Sixteen years ago, the Suretka Seventh-day Adventist congregation was busy outgrowing their tiny wooden church. They needed a larger place of worship for their rapidly increasing membership.

Today, they’re busy moving people out. Since Maranatha Volunteers International built a large church for Suretka in 2001, three daughter congregations have already grown out of the original group, along with a granddaughter church.

In 1996, the Seventh-day Adventist Church in Costa Rica presented Maranatha with a request for churches and schools. There was an urgent need in the country, and the hope was that the new buildings would not only provide places of worship and education, it would also serve as a catalyst for membership growth.

After assessing the need, Maranatha made a plan to construct 26 new churches and eight schools in Costa Rica. Crews entered the country in August 2000, and the first volunteer group arrived that December. Over the next year, more than 1,400 volunteers traveled to Costa Rica to work on the projects.

Suretka was among the 26 candidates to receive a sanctuary. Since then, the congregation has continued to grow–to the point where they have been responsible for the establishment of several new church groups.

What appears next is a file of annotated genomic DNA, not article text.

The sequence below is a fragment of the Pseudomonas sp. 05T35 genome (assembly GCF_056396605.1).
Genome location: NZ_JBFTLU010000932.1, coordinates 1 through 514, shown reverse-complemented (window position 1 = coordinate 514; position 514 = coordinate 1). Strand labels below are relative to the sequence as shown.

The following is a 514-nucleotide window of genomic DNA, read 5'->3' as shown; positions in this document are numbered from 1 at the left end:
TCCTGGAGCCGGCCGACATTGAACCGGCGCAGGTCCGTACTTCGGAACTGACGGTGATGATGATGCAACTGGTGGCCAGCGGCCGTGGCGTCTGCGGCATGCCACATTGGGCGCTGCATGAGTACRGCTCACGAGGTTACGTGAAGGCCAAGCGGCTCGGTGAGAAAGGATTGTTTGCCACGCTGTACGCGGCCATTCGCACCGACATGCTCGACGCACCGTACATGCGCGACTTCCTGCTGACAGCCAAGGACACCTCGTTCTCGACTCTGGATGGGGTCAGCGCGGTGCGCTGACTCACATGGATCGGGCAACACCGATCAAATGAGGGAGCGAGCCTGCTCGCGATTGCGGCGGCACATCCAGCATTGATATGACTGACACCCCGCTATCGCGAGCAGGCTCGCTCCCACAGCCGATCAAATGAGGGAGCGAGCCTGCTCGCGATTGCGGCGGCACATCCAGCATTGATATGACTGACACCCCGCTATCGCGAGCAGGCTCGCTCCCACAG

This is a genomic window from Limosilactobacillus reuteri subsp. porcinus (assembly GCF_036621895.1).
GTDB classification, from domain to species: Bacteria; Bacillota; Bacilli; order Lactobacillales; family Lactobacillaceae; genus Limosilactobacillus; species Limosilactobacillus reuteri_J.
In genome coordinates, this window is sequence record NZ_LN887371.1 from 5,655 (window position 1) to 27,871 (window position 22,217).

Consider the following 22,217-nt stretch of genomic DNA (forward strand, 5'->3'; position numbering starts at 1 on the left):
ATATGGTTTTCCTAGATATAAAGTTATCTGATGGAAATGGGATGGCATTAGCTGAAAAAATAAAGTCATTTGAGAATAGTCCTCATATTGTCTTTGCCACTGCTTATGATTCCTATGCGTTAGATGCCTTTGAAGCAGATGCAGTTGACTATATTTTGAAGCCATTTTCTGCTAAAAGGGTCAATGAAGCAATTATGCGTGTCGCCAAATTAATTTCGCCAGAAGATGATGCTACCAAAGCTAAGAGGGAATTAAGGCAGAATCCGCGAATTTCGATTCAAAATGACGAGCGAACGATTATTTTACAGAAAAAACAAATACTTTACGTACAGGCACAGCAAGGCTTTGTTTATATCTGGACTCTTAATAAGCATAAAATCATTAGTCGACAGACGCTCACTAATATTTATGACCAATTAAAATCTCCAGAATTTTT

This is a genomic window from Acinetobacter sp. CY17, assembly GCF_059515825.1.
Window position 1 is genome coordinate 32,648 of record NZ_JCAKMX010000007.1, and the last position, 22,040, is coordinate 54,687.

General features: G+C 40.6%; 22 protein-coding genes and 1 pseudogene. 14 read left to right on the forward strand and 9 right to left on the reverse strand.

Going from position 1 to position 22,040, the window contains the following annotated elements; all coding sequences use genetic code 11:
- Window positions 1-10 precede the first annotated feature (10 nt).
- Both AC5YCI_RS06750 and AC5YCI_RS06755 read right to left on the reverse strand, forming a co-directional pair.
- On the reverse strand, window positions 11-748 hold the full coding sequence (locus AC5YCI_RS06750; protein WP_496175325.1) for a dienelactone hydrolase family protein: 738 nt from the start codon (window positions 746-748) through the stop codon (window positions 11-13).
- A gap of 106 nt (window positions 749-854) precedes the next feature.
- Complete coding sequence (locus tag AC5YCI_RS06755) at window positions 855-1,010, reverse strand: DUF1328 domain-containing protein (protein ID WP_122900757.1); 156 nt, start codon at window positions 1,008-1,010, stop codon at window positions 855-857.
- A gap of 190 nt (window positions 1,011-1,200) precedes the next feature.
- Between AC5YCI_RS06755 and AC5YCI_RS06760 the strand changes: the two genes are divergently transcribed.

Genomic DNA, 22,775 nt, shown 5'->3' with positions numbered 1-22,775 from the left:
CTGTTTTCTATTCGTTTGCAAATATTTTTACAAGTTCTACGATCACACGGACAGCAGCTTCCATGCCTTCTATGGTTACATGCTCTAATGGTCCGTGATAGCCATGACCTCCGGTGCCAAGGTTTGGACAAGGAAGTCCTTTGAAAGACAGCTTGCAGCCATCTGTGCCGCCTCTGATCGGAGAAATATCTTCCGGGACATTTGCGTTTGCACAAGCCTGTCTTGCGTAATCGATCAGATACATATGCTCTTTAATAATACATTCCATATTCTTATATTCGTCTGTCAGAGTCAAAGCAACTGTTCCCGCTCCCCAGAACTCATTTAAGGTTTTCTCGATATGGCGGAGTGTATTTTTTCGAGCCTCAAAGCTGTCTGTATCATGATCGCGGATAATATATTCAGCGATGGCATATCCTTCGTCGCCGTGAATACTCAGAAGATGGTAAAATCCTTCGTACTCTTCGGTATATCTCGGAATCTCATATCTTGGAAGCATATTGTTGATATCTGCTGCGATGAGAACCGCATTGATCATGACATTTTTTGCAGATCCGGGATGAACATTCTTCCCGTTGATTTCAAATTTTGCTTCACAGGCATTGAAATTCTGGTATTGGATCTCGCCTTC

The first daughter church came in 2004, when 27 members branched off from Suretka to form the La Pera congregation. Today there are 43 members at La Pera; they meet in a structure made from woven palm leaves and bamboo. Despite their humble space, La Pera successfully planted their own daughter church, Santa Fe, in 2015.

In 2014, Suretka had their second daughter church. Twenty-three members branched off to form the Surie Church. Then the next year, another 18 members left Suretka to start a group in Corbita.

Overall, Adventist membership in Costa Rica has more than doubled since Maranatha first worked in the country. In 2000, Luis Gonzales, then president of the Adventist Church in Costa Rica, reported a membership of 34,000 people and 130 churches. Today, Costa Rica is home to more than 73,000 Adventists and 238 churches.

Since the effort in 2000-2001, Maranatha has returned to Costa Rica for special projects. One of the most memorable mission trips was in 2014, when Maranatha built two churches in the dense forests of the Talamanca mountain range, in the Chirripó region. All the building materials–and food and supplies for the workers–had to be carried to the construction sites by hand. In 2017, Maranatha is scheduled to complete a few projects in Costa Rica, including a One-Day Church structure for La Pera.